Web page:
Sheathe an exterior wall from the inside?

orourkeApril 26, 2009

Is it possible / advisable to sheathe an exterior wall from the inside?

I am remodeling a couple of rooms, removing wallboard, exposing studs. I would like to add some plywood or OSB sheathing on the inside of the walls (as opposed to the outside as it is normally done on new construction). Is there any reason not to do so?

P.S. The reason I want to add sheathing is that my 1958 house here in California has no sheathing, so all shear strength is provided by the wallboard, exterior stucco and a few diagonal 1xs on corner walls. Apart from the fact that this may be inadequate in earthquake country, I also have a strong suspicion that it is at least a contributing factor to the many wallboard cracks I have inside the house and the exterior stucco (there does not seem to be anything wrong with the perimeter concrete foundation, many people have checked it). So I thought that adding some plywood or OSB sheathing to the exterior walls every time I remodel a room, may actually be a good idea.

Any advice greatly appreciated.

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The problem with interior bracing is that it usually does not connect with the floor structure as well as exterior sheathing which can overlap and be nailed to the perimeter band joist of the floor framing. Remember, lateral bracing depends more on fasteners than on the strength of the panels and if the forces are not transmitted to the foundation you have achieved nothing.

To get effective results from interior panels (5/8" drywall is pretty effective) you need to add tie down brackets at the base of the wall studs (see Simpson catalog). Adding bracing is most effective at the corners where the greatest lateral forces occur. Tie down brackets at the studs near the corners and 5/8" drywall or diagonal steel braces will probably be enough unless you are in earthquake or hurricane territory and, if so, you need to hire an engineer.

    Bookmark   April 26, 2009 at 7:25PM
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The basic reason for using sheetrock is for fire retardation. Plaster was originally used, but became too expensive when sheet rock was perfected.

So, adding a wood based sheathing will violate fire codes and make the room a combustable nightmare.

The better long term fix is what mightyanvil recommended.

    Bookmark   April 27, 2009 at 9:15AM
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If the goal is to increase resistance to racking forces you may get some benefit from plywood sheathing on the interior.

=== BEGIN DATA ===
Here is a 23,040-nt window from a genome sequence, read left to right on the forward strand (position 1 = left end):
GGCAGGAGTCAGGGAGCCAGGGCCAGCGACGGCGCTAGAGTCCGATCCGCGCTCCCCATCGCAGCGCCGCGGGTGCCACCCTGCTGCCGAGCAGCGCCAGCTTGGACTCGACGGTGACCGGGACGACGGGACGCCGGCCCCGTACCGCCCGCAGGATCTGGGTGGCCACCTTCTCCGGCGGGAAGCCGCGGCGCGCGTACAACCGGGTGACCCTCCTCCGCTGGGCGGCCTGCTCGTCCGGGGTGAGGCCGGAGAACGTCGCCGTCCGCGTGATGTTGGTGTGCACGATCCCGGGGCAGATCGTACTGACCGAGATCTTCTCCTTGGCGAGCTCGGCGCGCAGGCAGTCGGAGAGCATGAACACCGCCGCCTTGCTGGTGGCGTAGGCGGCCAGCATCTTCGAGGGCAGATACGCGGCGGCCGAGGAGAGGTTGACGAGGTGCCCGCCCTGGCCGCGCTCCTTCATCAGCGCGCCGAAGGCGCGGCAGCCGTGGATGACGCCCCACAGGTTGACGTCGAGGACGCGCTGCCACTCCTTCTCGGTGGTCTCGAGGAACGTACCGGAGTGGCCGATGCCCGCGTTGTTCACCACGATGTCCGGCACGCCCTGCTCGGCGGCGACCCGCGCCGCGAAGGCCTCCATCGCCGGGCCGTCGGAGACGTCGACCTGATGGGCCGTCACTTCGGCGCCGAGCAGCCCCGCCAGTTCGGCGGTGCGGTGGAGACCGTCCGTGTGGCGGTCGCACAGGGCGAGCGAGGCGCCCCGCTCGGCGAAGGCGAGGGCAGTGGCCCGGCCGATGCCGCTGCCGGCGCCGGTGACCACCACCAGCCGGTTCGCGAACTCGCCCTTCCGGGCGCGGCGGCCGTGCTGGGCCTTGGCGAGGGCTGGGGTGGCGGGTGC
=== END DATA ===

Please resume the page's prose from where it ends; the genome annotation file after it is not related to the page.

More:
Tie downs resist lateral translation and overturning forces.

The attached link is an online seismic bracing guide that does a fair job of explaining the mechanisms for seismic bracing and also has some tables on the required nailing patterns and sizes for a number of systems. (dial-up warning the file is ~9 megs).

Note that for 2-story dwellings they recommend panel bracing on both faces of the 1st floor exterior walls. That is to increase the racking resistance at the base level.

Hope this helps.

Here is a link that might be useful: seismic bracing guide

    Bookmark   April 27, 2009 at 5:33PM
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Thanks for the advice. I will also be laying wallboard over the plywood sheathing. I did not mean for the plywood to be the final finished surface. Is that still a fire hazard?

As for transferring lateral fores to the foundation in an earthquake (I live in San Jose, California), my house IS bolted to the foundation, and it is only one story.

But IÂm primarily adding the plywood to eliminate cracks that develop over time in the wallboard. Since the foundation is ok, I assume that the next most likely reason for the cracks is underframing and insufficient bracing against lateral forces and seasonal expansion/contraction of the houseÂs wood frame.

    Bookmark   May 1, 2009 at 7:40PM
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There is no fire protection issue involved except that you must cover plastic foam insulation with drywall.

If your lower house is designed to be sufficiently tied to the foundation to resist earthquake uplift forces then the superstructure should have been designed to be stiff enough to tolerate those forces. If not, the house would be damaged in an earthquake regardless of the strength of the tie downs. Think of earthquake damage as being the result of the foundation moving rapidly back and forth and the house frame not being stiff enough to resist those lateral forces and collapsing. If the frame is not stiff enough to survive the earthquake, the earthquake tie downs are essentially useless.

Unless the lateral force resistance was designed by an amateur, I would be looking for another reason for the cracking. Do you have photographs?

    Bookmark   May 4, 2009 at 1:18PM
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